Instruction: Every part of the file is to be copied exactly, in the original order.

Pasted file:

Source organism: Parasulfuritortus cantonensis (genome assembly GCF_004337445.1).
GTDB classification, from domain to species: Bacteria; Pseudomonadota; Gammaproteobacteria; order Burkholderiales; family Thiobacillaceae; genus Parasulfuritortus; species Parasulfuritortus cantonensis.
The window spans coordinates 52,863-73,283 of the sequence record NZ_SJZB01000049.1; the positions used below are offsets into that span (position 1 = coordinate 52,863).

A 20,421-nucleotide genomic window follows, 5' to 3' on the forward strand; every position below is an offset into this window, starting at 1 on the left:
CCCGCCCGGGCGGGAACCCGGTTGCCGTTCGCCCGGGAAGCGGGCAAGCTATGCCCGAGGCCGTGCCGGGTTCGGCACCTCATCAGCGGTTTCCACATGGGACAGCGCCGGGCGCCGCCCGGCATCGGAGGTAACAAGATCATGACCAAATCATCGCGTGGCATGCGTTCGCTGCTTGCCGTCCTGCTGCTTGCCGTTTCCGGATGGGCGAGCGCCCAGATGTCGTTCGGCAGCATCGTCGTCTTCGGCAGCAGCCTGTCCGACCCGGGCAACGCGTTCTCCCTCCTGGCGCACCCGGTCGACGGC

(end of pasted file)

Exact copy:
Source organism: Parasulfuritortus cantonensis (genome assembly GCF_004337445.1).
GTDB classification, from domain to species: Bacteria; Pseudomonadota; Gammaproteobacteria; order Burkholderiales; family Thiobacillaceae; genus Parasulfuritortus; species Parasulfuritortus cantonensis.
The window spans coordinates 52,863-73,283 of the sequence record NZ_SJZB01000049.1; the positions used below are offsets into that span (position 1 = coordinate 52,863).

A 20,421-nucleotide genomic window follows, 5' to 3' on the forward strand; every position below is an offset into this window, starting at 1 on the left:
CCCGCCCGGGCGGGAACCCGGTTGCCGTTCGCCCGGGAAGCGGGCAAGCTATGCCCGAGGCCGTGCCGGGTTCGGCACCTCATCAGCGGTTTCCACATGGGACAGCGCCGGGCGCCGCCCGGCATCGGAGGTAACAAGATCATGACCAAATCATCGCGTGGCATGCGTTCGCTGCTTGCCGTCCTGCTGCTTGCCGTTTCCGGATGGGCGAGCGCCCAGATGTCGTTCGGCAGCATCGTCGTCTTCGGCAGCAGCCTGTCCGACCCGGGCAACGCGTTCTCCCTCCTGGCGCACCCGGTCGACGGC